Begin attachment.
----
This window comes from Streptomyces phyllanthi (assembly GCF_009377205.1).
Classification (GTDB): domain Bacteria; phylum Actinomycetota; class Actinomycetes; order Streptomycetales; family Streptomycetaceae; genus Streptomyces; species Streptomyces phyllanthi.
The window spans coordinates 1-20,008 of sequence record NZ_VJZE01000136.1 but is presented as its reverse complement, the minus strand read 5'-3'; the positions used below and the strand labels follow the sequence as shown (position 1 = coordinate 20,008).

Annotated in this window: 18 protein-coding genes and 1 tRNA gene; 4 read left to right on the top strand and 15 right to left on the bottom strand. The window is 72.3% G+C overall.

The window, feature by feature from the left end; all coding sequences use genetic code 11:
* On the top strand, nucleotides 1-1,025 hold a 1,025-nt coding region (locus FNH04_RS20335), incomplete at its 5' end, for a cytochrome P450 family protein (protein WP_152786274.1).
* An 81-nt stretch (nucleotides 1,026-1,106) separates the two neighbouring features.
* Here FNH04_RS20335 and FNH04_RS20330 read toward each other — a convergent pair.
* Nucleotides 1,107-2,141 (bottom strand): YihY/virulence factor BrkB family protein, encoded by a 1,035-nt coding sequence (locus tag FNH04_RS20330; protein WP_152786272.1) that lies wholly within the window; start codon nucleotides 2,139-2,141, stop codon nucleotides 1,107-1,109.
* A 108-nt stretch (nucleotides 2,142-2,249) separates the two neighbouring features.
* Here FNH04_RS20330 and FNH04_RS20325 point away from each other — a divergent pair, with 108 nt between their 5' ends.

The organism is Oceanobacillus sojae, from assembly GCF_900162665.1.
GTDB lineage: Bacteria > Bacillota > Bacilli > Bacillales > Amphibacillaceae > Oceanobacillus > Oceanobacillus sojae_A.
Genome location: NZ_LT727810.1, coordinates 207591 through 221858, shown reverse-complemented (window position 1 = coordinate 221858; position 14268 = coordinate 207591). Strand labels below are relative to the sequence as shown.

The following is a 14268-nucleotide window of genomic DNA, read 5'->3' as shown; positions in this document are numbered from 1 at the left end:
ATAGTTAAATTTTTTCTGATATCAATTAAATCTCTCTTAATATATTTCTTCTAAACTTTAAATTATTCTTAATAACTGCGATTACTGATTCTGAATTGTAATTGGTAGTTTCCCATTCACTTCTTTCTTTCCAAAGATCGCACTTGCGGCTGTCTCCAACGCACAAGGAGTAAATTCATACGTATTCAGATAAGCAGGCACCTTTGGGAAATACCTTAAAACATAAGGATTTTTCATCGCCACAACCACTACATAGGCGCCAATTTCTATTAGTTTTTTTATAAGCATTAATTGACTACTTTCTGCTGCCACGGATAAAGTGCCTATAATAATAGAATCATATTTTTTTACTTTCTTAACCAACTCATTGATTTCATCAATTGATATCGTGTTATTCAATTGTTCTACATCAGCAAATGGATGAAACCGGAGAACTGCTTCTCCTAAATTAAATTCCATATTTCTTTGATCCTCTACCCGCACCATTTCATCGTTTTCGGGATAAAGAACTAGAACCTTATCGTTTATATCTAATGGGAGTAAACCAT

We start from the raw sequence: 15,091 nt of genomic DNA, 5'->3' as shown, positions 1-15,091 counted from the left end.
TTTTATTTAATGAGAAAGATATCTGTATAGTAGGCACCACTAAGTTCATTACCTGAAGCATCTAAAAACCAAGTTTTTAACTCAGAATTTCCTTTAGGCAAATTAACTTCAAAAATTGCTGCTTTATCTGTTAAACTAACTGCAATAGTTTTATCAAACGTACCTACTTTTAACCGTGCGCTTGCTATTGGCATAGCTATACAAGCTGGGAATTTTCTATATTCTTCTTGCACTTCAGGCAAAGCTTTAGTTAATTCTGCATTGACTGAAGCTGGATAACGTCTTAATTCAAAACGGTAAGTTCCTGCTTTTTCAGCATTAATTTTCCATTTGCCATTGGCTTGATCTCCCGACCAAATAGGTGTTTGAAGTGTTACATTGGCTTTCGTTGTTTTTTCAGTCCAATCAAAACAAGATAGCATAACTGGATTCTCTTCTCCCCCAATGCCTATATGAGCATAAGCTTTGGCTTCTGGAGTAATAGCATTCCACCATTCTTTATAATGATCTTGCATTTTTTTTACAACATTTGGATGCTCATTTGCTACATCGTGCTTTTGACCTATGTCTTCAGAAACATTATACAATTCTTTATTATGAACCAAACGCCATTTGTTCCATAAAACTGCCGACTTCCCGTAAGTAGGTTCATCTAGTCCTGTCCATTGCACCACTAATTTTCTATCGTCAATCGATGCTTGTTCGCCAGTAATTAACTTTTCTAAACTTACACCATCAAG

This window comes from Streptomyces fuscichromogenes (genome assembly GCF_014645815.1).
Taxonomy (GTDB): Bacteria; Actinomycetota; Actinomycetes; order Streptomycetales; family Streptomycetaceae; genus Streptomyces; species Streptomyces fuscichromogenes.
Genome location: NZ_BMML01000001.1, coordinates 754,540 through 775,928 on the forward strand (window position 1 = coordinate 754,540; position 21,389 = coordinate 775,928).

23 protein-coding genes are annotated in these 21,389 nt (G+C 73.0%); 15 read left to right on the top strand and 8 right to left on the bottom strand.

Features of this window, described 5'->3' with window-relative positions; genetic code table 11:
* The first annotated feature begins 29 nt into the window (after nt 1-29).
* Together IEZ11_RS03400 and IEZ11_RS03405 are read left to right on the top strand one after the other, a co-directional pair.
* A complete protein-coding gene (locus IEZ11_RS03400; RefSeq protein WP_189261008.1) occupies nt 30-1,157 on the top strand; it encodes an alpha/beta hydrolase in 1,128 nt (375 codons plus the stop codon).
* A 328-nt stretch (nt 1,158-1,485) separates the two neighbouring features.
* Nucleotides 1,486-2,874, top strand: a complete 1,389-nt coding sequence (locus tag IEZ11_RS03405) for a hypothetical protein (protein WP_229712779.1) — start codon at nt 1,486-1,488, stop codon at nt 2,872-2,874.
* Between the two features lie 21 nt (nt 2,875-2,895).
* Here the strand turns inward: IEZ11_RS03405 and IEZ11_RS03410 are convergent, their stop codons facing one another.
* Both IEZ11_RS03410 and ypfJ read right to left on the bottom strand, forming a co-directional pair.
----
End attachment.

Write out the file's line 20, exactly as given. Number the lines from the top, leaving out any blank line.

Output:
Taxonomy (GTDB): Bacteria; Actinomycetota; Actinomycetes; order Streptomycetales; family Streptomycetaceae; genus Streptomyces; species Streptomyces fuscichromogenes.